a potential reservoir of new SARS-CoV-2 variants?

U.S – There are increasing reports of American deer infected with SARS-CoV-2 and sick with Covid-19. The phenomenon has also been observed in zoos or pets. Some experts fear that animals not only become a source of transmission of the virus to humans, but also that they represent a reservoir for the development of new variants.

Deer and cats concerned

Last July, the United States Department of Agriculture revealed that antibodies against SARS-CoV-2 were detected in white-tailed deer in Illinois, Pennsylvania, Michigan and New York. A month later, the department reported the presence of the virus in deer in Ohio. A few weeks ago, researchers at Penn State University published a study showing that an increasing number of deer tested positive in Iowa, which likely reflects transmission from human to deer (the phenomenon being mostly observed in animal parks) and then between deer.

Meanwhile, three snow leopards housed at Lincoln Children’s Zoo in Nebraska recently died from complications from Covid-19. Two tigers at the zoo also contracted the virus in October but recovered. A similar phenomenon occurred in Smithsonian National Zoo from Washington DC in September, with six African lions, one Sumatran tiger and two Siberian tigers testing positive for SARS-CoV-2. Zoo staff were unable to determine the source of these infections.

Humans infected animals

So far, and although the cause is sometimes unknown, it seems that more humans are infecting animals. So, according to Angela Bosco Lauth (Assistant Professor of Biomedical Sciences at Colorado State University, Fort Collins) Humans are the suspected vector of infection in deer. On the other hand, “the probability of a human contracting the disease from a deer they have just killed is quite minimal, although it cannot be completely ruled out. “And to add, underlining the sheer number of infections in the world, that ‘what we’re seeing is unprecedented in history. What is even more worrisome is the possibility of a new variant appearing, particularly in domestic or farm animals. We saw in particular with the delta variant that mutations appear quite easily and adapt to the host. »

Angela Bosco-Lauth and her colleagues recently performed experiments on cats, dogs, hamsters and ferrets. They found rapid evolution of SARS-CoV-2, mostly in dogs and cats. In their study, published in early November in the journal Proceedings of the National Academy of Sciencesthe authors suggest closely monitoring the evolution of SARS-CoV-2 in pets and other potential animal hosts.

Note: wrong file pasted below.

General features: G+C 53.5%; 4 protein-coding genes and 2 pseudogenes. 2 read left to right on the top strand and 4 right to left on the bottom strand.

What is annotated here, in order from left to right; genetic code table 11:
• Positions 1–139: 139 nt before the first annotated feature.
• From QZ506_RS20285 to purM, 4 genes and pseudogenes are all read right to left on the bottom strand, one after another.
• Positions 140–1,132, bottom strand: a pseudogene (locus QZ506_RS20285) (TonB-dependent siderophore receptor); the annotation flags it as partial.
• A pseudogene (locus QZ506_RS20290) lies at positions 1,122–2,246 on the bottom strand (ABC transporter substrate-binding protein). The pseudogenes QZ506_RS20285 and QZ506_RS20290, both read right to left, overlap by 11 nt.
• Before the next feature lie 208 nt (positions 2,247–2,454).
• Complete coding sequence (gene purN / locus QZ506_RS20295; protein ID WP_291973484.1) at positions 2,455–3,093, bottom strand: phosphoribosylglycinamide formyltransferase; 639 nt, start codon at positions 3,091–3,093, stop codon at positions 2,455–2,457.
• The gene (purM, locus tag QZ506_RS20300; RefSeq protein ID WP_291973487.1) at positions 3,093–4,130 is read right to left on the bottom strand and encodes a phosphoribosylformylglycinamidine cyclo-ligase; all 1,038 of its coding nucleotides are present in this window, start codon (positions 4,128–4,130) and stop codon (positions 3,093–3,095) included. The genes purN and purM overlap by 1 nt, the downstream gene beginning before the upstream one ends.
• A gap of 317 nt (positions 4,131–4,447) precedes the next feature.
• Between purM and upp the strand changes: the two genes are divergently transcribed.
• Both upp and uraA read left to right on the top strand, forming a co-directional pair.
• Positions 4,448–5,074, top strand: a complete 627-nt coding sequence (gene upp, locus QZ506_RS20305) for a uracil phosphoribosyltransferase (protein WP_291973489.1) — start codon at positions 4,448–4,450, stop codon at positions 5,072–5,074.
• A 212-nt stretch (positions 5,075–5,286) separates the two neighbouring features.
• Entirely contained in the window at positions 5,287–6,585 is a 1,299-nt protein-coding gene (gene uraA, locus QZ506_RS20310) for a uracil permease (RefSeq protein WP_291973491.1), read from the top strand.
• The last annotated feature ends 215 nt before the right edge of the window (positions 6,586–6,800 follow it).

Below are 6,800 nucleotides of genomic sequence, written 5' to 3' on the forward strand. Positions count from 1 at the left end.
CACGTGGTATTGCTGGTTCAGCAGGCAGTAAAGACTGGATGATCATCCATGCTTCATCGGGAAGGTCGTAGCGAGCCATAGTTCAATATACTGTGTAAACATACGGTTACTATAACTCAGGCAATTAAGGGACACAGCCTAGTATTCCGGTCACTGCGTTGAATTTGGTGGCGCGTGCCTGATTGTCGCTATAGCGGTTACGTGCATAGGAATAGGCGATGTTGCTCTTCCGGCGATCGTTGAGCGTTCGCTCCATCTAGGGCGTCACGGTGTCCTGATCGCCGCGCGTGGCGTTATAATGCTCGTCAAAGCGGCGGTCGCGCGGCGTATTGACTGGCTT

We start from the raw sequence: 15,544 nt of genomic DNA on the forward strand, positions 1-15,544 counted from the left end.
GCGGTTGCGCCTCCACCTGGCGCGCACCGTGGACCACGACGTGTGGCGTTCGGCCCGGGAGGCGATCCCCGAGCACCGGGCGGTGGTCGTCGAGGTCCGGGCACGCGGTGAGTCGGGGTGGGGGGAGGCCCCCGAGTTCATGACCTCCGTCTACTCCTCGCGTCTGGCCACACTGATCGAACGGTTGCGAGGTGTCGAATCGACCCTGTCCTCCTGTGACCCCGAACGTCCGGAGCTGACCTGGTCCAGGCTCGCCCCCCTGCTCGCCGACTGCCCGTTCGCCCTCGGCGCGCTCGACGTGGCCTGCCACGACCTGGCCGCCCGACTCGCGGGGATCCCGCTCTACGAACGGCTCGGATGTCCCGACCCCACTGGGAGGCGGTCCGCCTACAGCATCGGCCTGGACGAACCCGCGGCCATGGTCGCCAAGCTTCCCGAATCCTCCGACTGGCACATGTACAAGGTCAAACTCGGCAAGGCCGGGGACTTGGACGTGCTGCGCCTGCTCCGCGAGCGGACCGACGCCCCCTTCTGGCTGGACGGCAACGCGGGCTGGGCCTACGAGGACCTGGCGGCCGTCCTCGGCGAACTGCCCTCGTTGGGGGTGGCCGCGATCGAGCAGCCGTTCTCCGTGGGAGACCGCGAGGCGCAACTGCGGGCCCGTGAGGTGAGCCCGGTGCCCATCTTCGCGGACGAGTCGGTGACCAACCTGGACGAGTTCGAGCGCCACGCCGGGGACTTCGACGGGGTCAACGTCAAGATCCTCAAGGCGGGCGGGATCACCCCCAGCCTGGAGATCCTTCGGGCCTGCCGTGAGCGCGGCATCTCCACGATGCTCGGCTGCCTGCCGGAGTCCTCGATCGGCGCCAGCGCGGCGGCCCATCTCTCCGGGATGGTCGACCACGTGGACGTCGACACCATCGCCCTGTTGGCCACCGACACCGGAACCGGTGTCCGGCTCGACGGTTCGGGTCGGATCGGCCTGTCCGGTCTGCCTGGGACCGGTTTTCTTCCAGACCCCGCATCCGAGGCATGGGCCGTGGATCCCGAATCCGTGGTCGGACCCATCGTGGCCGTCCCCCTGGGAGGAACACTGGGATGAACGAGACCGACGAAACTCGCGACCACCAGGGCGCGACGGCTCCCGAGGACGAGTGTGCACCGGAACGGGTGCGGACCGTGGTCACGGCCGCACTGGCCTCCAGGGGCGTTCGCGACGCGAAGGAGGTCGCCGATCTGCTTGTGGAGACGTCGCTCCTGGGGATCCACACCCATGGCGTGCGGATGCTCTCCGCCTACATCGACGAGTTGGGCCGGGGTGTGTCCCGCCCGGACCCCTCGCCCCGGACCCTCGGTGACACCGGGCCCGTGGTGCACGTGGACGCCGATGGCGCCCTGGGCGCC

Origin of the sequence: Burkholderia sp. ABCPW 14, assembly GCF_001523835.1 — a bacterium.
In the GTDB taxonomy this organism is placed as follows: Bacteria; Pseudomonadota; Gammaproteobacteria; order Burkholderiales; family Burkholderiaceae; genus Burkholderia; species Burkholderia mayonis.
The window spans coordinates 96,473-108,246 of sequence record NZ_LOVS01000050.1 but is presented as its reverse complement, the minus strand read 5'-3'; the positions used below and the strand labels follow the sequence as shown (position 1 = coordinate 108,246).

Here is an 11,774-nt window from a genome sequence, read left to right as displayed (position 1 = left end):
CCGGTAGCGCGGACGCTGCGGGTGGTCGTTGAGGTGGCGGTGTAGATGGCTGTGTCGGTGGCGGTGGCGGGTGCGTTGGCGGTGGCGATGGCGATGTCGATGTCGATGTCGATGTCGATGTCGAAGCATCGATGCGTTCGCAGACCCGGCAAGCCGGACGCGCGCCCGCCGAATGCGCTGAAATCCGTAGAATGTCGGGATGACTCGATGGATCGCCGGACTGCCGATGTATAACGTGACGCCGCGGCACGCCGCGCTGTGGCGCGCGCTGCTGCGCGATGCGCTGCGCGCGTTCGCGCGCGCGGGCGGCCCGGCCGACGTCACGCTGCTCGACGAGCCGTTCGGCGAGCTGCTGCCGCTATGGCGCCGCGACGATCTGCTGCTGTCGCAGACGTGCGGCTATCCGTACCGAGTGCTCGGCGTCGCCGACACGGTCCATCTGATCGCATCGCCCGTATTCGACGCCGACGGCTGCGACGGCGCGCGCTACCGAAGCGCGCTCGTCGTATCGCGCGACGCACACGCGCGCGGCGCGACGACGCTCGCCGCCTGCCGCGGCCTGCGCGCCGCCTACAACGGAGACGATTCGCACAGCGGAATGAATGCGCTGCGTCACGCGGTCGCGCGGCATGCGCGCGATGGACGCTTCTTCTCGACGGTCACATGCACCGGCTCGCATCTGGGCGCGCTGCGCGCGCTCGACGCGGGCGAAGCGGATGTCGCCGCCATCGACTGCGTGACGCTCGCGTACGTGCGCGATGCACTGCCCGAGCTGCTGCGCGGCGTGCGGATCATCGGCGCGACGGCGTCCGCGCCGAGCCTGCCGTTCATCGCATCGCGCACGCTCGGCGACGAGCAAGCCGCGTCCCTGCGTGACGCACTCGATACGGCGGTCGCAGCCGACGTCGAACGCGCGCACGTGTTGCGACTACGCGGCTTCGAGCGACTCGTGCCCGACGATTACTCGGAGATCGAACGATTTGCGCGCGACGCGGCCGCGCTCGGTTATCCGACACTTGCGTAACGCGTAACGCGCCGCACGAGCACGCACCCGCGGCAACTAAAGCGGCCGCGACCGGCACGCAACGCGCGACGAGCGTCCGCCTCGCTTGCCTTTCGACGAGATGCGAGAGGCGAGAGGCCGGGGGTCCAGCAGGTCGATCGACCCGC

Given that cats seem particularly susceptible to infection by this virus and that they live very close to humans, we would be in the presence of “a more likely context of bidirectional transmission, between humans and animals, which could give rise to variants” worries Angela Bosco-Lauth.

The US Centers for Disease Control says humans can transmit Covid-19 to animals, including domestic animals, zoos or farm animals such as mink. The Agency points out, however, that there is still no evidence that Covid-19 can be transmitted from animals to humans, with the exception of farmed mink.

Denmark culled millions of mink in 2020 to prevent a mutation that occurred after human-to-animal and animal-to-human transmission. The country then cremated 4 million of these minks who had been hastily buried a few months earlier.

Caution is advised for hunters

SARS-CoV-2 is not transmitted through blood and there is no evidence that a person can get sick from eating venison, but some states recommend that hunters take extra precautions when preparing dishes. Most of these states advise them to follow the CDC’s recommendations for wild game management, which advises not taking animals that appear sick or found dead, avoiding cutting the spine and spinal tissue, not eating the brains of wild animals, and wearing gloves. rubber or disposable.

Thus, Wisconsin suggests wearing a mask and advises hunters to also limit manipulation or cutting of the lungs, throat, snout and nostrils. Massachusetts advises wearing a face mask in addition to CDC guidelines. A wildlife biologist from the state of Rhode Island told the Providence Diary that he recommended wearing a mask when dealing with deer in the field.

Most US states recommend the Covid vaccine, which they consider the best way to protect against possible infections, even from animals.

Extra precautions are never unnecessary, said Angela Bosco-Lauth, adding that “wearing a mask to prevent pathogens other than SARS-CoV-2 is a good idea.”

This article was originally published on Medscape.com under the title Spread of COVID among deer causes concern about new variants . Translated by Dr. Claude Leroy.

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